Skip to main content

Together we are beating cancer

Donate now
  • Charity News

Cancer Research UK brings together leading scientists to call for urgent investment as global cancer cases predicted to rise

The Cancer Research UK logo
by Cancer Research UK | News

22 February 2024

0 comments 0 comments

More Research, Less Cancer over an image of a researcher

Today, Cancer Research UK has joined forces with a coalition of the world’s most renowned voices in the research community to call on high-value donors and philanthropists to help tackle the disease.

In a ‘Letter to the World’, signed by 54 scientists, including three Nobel Prize Winners, they say that cancer is a ‘defining health issue of our time’ that requires a united and collective worldwide response on a par with Covid-19.

Michelle Mitchell, chief executive of Cancer Research UK
Michelle Mitchell, chief executive of Cancer Research UK. Image credit: David Vintiner

“We are on the cusp of making discoveries that have the potential to save and improve countless lives,” says Michelle Mitchell, chief executive of Cancer Research UK.

“We’re partnering with more philanthropists than ever before, all of whom share our appetite for discovery and translating results into real patient benefit.

“But we need to go further.”

‘Letter to the World’

To those with the means and vision to bring about change.

The threat posed by crises such as climate change and the Covid-19 pandemic have required a massive global response. The threat posed by cancer is no different.

Cancer is the defining health issue of our time. Globally, 18 million people are diagnosed with cancer every year. And 10 million die from the disease.

Alarmingly, by 2040 – just 17 years from now – the number of cancer diagnoses is set to increase by over 55%. This represents an untold amount of pain and suffering to families across the world. Your help can change that.

Many cancers can be prevented, and even more could be overcome if detected early and treated effectively.

As leading representatives of the global scientific and research community we know we’re standing at a tipping point of discovery that could transform how we understand and overcome cancer.

Fuelled by advancements in AI and technology – the next decade presents a unique opportunity to beat the disease. That is why we’ve come together to ask you to help accelerate a new golden age of cancer research.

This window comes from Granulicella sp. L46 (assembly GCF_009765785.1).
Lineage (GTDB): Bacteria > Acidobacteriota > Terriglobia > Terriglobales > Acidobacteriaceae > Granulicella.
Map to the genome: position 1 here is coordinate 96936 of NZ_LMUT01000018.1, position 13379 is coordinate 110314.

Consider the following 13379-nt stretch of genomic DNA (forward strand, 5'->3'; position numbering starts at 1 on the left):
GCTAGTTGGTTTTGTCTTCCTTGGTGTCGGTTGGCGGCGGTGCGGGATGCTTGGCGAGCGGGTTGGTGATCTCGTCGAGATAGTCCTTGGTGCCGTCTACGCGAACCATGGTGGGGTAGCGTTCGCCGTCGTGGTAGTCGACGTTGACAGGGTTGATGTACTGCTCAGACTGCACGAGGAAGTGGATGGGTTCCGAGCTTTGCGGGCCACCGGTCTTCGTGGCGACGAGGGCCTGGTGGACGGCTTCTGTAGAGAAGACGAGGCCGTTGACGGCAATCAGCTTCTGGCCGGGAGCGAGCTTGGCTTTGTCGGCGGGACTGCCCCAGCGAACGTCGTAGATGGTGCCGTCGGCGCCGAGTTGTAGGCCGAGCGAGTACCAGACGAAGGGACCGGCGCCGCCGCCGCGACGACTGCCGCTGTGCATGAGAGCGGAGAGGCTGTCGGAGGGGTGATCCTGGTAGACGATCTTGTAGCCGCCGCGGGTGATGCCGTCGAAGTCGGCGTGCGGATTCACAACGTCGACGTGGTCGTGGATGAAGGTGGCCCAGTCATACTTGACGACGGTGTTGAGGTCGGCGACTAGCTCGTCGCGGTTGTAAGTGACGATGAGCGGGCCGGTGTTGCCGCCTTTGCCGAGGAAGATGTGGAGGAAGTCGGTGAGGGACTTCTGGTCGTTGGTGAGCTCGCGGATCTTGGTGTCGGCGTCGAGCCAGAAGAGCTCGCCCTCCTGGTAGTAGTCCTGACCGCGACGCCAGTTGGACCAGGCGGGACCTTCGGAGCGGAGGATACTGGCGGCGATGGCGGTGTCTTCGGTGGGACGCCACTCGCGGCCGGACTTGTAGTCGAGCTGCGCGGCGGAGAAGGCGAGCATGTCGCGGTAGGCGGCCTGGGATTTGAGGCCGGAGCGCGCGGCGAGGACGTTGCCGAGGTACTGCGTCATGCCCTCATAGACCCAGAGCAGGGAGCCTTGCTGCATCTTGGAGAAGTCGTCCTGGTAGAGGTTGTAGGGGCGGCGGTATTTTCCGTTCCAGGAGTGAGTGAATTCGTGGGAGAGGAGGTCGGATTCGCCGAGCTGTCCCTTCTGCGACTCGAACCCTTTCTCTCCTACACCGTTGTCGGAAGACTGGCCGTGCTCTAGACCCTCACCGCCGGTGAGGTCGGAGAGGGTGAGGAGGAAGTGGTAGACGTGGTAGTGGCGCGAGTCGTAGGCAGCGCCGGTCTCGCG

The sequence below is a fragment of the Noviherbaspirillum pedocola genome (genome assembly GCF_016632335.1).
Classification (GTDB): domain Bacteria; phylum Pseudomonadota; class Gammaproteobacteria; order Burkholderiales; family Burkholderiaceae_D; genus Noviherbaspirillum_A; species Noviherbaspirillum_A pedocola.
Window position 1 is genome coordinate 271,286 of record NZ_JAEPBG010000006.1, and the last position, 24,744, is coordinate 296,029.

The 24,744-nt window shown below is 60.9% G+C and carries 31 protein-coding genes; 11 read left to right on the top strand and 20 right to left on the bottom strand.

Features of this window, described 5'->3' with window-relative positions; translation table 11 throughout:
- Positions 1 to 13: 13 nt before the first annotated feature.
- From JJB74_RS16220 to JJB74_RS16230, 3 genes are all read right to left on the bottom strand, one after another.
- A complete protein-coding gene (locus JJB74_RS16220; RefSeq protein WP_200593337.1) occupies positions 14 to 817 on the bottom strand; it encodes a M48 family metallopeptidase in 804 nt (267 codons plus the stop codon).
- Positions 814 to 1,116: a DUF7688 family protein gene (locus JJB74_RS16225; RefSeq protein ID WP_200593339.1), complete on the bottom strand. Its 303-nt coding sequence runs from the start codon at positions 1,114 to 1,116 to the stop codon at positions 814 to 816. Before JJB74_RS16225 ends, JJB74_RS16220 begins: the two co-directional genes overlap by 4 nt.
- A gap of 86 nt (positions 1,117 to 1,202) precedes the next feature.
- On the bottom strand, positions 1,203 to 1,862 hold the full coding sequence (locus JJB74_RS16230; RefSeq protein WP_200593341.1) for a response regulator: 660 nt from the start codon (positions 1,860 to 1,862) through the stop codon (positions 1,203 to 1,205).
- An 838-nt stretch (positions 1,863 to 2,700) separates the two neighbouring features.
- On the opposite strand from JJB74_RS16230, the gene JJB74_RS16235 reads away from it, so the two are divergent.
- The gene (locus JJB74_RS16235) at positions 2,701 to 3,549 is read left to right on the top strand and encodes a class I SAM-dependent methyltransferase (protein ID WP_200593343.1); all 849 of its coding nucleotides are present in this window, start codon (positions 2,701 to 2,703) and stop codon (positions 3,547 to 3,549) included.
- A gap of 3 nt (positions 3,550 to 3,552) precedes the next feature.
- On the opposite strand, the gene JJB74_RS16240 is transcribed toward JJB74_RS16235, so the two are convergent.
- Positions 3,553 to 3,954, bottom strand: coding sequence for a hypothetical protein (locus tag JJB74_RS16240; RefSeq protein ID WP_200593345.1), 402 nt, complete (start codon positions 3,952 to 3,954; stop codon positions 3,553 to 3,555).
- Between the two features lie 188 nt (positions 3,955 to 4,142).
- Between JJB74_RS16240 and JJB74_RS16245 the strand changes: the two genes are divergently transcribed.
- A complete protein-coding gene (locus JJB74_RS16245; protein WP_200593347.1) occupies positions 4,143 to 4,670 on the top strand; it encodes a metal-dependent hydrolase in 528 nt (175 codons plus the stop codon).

Read the full letter and list of signatories

The letter is published as Cancer Research UK launched its More Research, Less Cancer campaign – the largest ever philanthropic campaign by a UK charity which aims to raise £400m.

The money raised by the campaign will focus on work at the Francis Crick Institute, support Cancer Grand Challenges, support scientists at every stage of their careers and enable more innovation that translates into effective therapies and diagnostics for patients.

Sir Paul Nurse, director of the Francis Crick Institute
Sir Paul Nurse, director the Francis Crick Institute. Image credit: David Vintiner

“With the changes that we are witnessing with technological innovations, work can now be carried out much more quickly,” says Sir Paul Nurse, director of the Francis Crick Institute.

“In the next decade, therapies for children’s cancers can be revolutionised, blood tests and personal health data will allow for earlier detection of cancer whilst those with complex cancers will benefit from access to personalised, life-saving treatments.”

“But, if we are to continue making huge leaps in how we prevent, diagnose and treat cancer, we need the funds.”

- Sir Paul Nurse, director of the Francis Crick Institute

£1 billion funding gap

Cancer Research UK’s recent report Longer, Better Lives: A Manifesto for Cancer Research and Care said that urgent action was required to address a more than £1 billion funding gap for research into cancer over the next decade. The report said that excluding research funded by industry, charities fund 62% of cancer research, compared to government’s 38%.

Through the More Research, Less Cancer campaign, Cancer Research UK is looking to partner with philanthropists to support transformational research.

The campaign has already seen significant investment from philanthropic donations, including generous support from The Chris Banton Foundation, The Kamini and Vindi Banga Family Trust and founder of Segantii Capital Management and owner of Blackpool Football Club Simon Sadler and his wife Gillian.

Professor Charles Swanton

Find out more about More Research, Less Cancer

Visit our website

Tell us what you think

Leave a Reply

Your email address will not be published. Required fields are marked *

Read our comment policy.

Tell us what you think

Leave a Reply

Your email address will not be published. Required fields are marked *

Read our comment policy.